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Joe Nasso





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Home > People > Italian Canadian Veterans > Joe Nasso
Joe Nasso: Memories of a Veteran
By Fiona Story
Joseph Nasso never planned on going to war.

Born in Ottawa on May 9, 1915, he eventually made his living working in a factory assembling washing machines.

When the Second World War broke out, Nasso applied to the Canadian Air Force. After two years with no reply, he decided to join the army. His training was to be overseas in England. Nasso left on a boat from Halifax and landed in Scotland.

“It was a terrible situation when we landed,” he remarks, remembering the chill in the air and the rain pouring down, turning the ground into mud.

Nasso’s training lasted almost two years. He was assigned to Third Division Ordinance, a mobile supply outfit for the soldiers. His unit landed in Normandy 10 days after the infamous D-Day (June 6, 1944) to bring supplies. They arrived during the night and Nasso remembers vaguely seeing the scars of war and wreckage on the beaches.

“The place was a mess,” he says.

However, it wasn’t Normandy that scared him. The worst memory Nasso has of the war was being under attack in Holland from German bombers. They were moving through a forested area when bombs started falling from the sky. He remembers thinking that he’d reached the end of the line because there was no shelter around. Hay bales on which they’d hung clothing were hit and shirts and pants flew everywhere, landing in the trees and dangling from the branches.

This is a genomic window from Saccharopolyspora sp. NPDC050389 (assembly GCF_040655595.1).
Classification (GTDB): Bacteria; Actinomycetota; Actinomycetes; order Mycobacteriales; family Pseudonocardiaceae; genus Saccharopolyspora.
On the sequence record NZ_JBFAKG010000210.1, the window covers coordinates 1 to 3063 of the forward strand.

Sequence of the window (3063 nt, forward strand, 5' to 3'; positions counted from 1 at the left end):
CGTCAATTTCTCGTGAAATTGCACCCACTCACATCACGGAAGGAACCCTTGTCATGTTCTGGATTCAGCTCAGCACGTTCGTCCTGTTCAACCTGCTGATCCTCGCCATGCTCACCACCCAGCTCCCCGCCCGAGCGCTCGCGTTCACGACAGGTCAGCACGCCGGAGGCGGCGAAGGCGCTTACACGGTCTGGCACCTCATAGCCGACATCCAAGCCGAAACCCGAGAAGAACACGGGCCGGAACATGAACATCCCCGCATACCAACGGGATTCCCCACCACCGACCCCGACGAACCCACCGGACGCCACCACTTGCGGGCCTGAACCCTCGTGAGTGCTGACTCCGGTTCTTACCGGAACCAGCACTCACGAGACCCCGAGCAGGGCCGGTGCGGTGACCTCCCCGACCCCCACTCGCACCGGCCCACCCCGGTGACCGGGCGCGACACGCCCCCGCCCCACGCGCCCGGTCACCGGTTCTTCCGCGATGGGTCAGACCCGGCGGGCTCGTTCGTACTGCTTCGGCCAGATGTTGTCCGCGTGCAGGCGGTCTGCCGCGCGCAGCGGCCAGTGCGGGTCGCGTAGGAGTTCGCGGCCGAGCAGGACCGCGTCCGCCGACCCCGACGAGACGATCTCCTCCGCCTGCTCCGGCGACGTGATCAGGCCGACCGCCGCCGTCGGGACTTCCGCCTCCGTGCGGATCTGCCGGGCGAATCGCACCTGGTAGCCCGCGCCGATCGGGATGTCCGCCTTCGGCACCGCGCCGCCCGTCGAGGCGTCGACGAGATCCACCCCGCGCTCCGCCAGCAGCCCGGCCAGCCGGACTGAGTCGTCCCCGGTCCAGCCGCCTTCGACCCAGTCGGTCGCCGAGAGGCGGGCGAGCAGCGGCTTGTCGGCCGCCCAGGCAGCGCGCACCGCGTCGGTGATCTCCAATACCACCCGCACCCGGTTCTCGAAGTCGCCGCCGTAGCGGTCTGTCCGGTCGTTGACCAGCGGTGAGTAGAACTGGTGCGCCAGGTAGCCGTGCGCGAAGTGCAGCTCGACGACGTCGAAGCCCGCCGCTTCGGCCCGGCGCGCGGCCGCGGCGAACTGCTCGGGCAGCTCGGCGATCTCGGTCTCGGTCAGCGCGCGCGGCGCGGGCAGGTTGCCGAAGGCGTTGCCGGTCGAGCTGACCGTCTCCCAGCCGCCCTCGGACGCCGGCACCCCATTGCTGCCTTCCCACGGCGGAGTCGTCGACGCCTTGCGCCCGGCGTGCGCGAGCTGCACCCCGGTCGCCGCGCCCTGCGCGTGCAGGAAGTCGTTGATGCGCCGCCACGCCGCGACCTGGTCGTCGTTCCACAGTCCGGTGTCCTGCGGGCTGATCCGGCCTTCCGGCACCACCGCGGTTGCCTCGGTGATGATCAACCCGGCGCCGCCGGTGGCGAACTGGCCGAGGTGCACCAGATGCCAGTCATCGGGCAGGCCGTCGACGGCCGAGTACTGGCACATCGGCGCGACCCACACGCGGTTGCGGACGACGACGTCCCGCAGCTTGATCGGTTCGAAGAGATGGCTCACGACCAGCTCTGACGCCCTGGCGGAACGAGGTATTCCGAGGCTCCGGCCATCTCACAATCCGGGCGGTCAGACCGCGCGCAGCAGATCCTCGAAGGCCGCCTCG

“Too bad no one had a camera to take a picture,” Nasso laughs.

He also remembers the discomfort and hassle of having to sleep in “slit trenches” – a trench dug horizontally in the ground so a soldier could essentially sleep in the ground. This was to protect them from shelling.

Joe Nasso during his time in service.

Nasso recalls the horrors of “air bursts.” Germans would use an “88” to launch a shell into the air over the target. The shell would explode in the air creating a blindingly bright light. The explosion would send shrapnel flying in all directions, causing excessive damage to everything below.

“If you were hit with these hard metal pieces you were in a real mess,” Nasso writes in his personal memoirs.

The war impacted Nasso’s life in more ways than one. In the days leading up to Victory Day in Europe, Nasso got leave to go to Paris for 48 hours. It was by fluke really. Only two soldiers were given leave to go to Paris and be put up in a hotel. Names were drawn from a hat but Nasso’s was not one of them. However, one of the men whose name was picked did not want to go so he asked Nasso if he would go in his place. Nasso happily accepted.

Nasso arrived in Paris on Victory Day, May 8, 1945. The war was over and there was dancing in the streets. Nasso and his companion decided to go to the opera and it was then that they noticed four women walking in front of them. One of these women was Germaine, Nasso’s future wife.
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Although Nasso did have to return to Holland, he managed to make it back to Paris as the military was offering a few months stay in Paris to its troops to learn about French culture, language and history at the University of Paris. Nasso managed to see quite a bit of Germaine during this longer stay in Paris and before he left again for Holland, he asked her to marry him.

Joseph and Germaine were married on January 26, 1946. Nasso returned to Canada in April of the same year. Germaine followed several months later. They now have two sons and two grandchildren: a boy and a girl.

Looking back on his military service, Nasso has only one thing to say about war.

“It’s terrible, absolutely terrible. Countries should find ways to peace because war is a miserable situation and accomplishes nothing.”


This article was originally published in the November 2001 issue of Il Postino.
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